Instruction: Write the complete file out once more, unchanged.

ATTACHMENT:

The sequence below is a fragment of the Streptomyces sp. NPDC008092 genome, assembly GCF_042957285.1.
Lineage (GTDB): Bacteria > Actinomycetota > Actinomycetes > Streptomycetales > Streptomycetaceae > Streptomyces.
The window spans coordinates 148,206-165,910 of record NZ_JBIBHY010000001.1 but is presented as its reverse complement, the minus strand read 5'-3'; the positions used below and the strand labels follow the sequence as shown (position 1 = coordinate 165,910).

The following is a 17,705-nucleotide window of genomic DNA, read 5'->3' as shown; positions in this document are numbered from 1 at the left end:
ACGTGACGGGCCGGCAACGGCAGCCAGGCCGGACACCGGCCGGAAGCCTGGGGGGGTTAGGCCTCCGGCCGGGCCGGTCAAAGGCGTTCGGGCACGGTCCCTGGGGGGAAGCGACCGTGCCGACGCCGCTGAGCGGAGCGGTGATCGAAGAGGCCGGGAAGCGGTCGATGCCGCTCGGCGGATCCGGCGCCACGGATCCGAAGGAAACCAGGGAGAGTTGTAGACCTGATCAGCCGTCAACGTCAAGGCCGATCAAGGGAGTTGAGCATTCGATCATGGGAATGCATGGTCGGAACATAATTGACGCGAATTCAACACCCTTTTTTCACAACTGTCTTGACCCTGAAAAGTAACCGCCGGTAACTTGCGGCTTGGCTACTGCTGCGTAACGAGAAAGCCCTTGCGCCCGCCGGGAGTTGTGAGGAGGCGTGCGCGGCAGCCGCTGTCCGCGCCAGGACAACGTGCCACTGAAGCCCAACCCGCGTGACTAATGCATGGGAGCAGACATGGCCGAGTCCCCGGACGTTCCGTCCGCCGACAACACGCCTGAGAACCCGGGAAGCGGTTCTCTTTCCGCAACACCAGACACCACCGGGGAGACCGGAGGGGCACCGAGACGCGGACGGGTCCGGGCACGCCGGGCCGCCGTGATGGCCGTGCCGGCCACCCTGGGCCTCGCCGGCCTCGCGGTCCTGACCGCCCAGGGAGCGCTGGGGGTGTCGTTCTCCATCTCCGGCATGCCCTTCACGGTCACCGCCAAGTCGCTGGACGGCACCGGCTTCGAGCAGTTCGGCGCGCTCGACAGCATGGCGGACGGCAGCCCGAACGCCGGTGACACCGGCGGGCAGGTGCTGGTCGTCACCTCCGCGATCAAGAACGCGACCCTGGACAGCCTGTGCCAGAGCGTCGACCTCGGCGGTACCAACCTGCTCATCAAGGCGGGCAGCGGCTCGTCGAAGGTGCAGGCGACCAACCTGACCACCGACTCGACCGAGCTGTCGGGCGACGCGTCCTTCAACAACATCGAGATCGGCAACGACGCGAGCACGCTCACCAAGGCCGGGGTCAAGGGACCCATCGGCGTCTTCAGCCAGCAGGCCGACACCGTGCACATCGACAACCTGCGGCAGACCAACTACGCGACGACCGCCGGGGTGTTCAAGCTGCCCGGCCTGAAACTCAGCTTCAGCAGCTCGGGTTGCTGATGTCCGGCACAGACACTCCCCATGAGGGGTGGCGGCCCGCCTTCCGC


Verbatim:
The sequence below is a fragment of the Streptomyces sp. NPDC008092 genome, assembly GCF_042957285.1.
Lineage (GTDB): Bacteria > Actinomycetota > Actinomycetes > Streptomycetales > Streptomycetaceae > Streptomyces.
The window spans coordinates 148,206-165,910 of record NZ_JBIBHY010000001.1 but is presented as its reverse complement, the minus strand read 5'-3'; the positions used below and the strand labels follow the sequence as shown (position 1 = coordinate 165,910).

The following is a 17,705-nucleotide window of genomic DNA, read 5'->3' as shown; positions in this document are numbered from 1 at the left end:
ACGTGACGGGCCGGCAACGGCAGCCAGGCCGGACACCGGCCGGAAGCCTGGGGGGGTTAGGCCTCCGGCCGGGCCGGTCAAAGGCGTTCGGGCACGGTCCCTGGGGGGAAGCGACCGTGCCGACGCCGCTGAGCGGAGCGGTGATCGAAGAGGCCGGGAAGCGGTCGATGCCGCTCGGCGGATCCGGCGCCACGGATCCGAAGGAAACCAGGGAGAGTTGTAGACCTGATCAGCCGTCAACGTCAAGGCCGATCAAGGGAGTTGAGCATTCGATCATGGGAATGCATGGTCGGAACATAATTGACGCGAATTCAACACCCTTTTTTCACAACTGTCTTGACCCTGAAAAGTAACCGCCGGTAACTTGCGGCTTGGCTACTGCTGCGTAACGAGAAAGCCCTTGCGCCCGCCGGGAGTTGTGAGGAGGCGTGCGCGGCAGCCGCTGTCCGCGCCAGGACAACGTGCCACTGAAGCCCAACCCGCGTGACTAATGCATGGGAGCAGACATGGCCGAGTCCCCGGACGTTCCGTCCGCCGACAACACGCCTGAGAACCCGGGAAGCGGTTCTCTTTCCGCAACACCAGACACCACCGGGGAGACCGGAGGGGCACCGAGACGCGGACGGGTCCGGGCACGCCGGGCCGCCGTGATGGCCGTGCCGGCCACCCTGGGCCTCGCCGGCCTCGCGGTCCTGACCGCCCAGGGAGCGCTGGGGGTGTCGTTCTCCATCTCCGGCATGCCCTTCACGGTCACCGCCAAGTCGCTGGACGGCACCGGCTTCGAGCAGTTCGGCGCGCTCGACAGCATGGCGGACGGCAGCCCGAACGCCGGTGACACCGGCGGGCAGGTGCTGGTCGTCACCTCCGCGATCAAGAACGCGACCCTGGACAGCCTGTGCCAGAGCGTCGACCTCGGCGGTACCAACCTGCTCATCAAGGCGGGCAGCGGCTCGTCGAAGGTGCAGGCGACCAACCTGACCACCGACTCGACCGAGCTGTCGGGCGACGCGTCCTTCAACAACATCGAGATCGGCAACGACGCGAGCACGCTCACCAAGGCCGGGGTCAAGGGACCCATCGGCGTCTTCAGCCAGCAGGCCGACACCGTGCACATCGACAACCTGCGGCAGACCAACTACGCGACGACCGCCGGGGTGTTCAAGCTGCCCGGCCTGAAACTCAGCTTCAGCAGCTCGGGTTGCTGATGTCCGGCACAGACACTCCCCATGAGGGGTGGCGGCCCGCCTTCCGC